British Prime Minister Theresa May on Wednesday criticized President Donald Trump’s decision to retweet several misleading anti-Muslim videos from a far-right British political party operative.
May said the group, Britain First, “seeks to divide communities in the use of hateful narratives which pedal lies and stoke tensions.”
“British people overwhelming reject the prejudice rhetoric of the far-right, which is the antithesis of the values that this country represents; decency, tolerance and respect,” May said. “It is wrong for the president to have done this.”
Trump, true to his nature, responded to her statement via Twitter on Wednesday night.
“@Theresa_May, don’t focus on me, focus on the destructive Radical Islamic Terrorism that is taking place within the United Kingdom. We are doing just fine!” Trump tweeted.
.@Theresa_May, don’t focus on me, focus on the destructive Radical Islamic Terrorism that is taking place within the United Kingdom. We are doing just fine!
— Donald J. Trump (@realDonaldTrump) November 30, 2017
According to The Hill, Trump included the wrong Theresa May in his original tweet, mistaking another user for the Prime Minister’s official handle.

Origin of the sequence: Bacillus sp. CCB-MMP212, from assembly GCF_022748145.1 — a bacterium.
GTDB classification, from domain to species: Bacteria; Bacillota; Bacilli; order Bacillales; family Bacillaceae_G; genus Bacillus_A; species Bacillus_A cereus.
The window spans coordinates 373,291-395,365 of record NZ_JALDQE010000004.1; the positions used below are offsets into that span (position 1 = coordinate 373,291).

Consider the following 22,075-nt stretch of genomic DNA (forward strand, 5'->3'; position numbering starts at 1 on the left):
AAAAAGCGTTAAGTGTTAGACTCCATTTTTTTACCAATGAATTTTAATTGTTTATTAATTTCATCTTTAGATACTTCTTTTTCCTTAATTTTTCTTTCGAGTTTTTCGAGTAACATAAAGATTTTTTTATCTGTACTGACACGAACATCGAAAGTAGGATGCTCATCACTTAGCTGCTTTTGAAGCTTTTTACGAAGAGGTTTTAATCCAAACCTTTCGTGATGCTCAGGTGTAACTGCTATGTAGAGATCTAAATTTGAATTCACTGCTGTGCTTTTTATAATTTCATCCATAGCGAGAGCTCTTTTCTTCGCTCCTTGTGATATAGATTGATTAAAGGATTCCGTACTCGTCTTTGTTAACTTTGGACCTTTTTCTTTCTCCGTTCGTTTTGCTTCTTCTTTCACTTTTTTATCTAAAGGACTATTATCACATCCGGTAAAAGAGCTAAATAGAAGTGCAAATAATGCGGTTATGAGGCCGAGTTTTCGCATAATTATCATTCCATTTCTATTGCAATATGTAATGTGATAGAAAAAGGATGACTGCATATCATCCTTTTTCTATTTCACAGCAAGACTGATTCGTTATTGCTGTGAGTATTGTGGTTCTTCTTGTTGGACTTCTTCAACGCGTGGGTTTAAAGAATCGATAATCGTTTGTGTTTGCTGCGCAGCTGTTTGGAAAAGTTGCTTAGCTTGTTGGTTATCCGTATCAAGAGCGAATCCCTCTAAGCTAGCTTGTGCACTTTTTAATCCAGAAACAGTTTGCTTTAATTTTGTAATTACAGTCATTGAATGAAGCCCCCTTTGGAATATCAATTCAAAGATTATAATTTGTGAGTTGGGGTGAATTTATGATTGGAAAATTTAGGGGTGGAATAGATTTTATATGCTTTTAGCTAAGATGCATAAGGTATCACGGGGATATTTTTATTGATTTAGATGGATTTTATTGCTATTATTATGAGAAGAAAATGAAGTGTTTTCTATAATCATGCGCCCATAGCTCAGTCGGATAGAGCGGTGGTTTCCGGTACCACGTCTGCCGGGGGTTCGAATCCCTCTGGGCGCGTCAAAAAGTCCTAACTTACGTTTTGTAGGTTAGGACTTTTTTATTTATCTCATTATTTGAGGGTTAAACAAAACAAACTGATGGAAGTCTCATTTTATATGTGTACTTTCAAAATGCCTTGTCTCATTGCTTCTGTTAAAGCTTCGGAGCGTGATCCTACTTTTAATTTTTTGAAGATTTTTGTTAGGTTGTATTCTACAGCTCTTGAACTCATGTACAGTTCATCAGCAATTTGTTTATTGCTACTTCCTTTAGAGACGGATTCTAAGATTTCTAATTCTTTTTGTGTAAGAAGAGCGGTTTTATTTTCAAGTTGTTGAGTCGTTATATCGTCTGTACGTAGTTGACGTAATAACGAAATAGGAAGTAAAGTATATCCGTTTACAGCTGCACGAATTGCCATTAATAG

oh no, poor Theresa pic.twitter.com/zs5OA2GNP1
— Gideon Resnick (@GideonResnick) November 30, 2017
The White House has stood by Trump’s decision to retweet the videos — which were proven to not include Muslims at all, or conflated political unrest and crime with religious extremism — by saying essentially that the facts of the videos didn’t matter as much as the intent behind sharing them.
“I’m not talking about the nature of the video,” White House Press Secretary Sarah Huckabee Sanders said. “I think you’re focusing on the wrong thing. The threat is real and that is what the president is talking about.”
Britain First has a documented history of distributing misleading for fake media to advance its ultranationalist agenda. Trump, who loves to call reports he doesn’t like “fake news,” spent the day retweeting fake news and then defending it.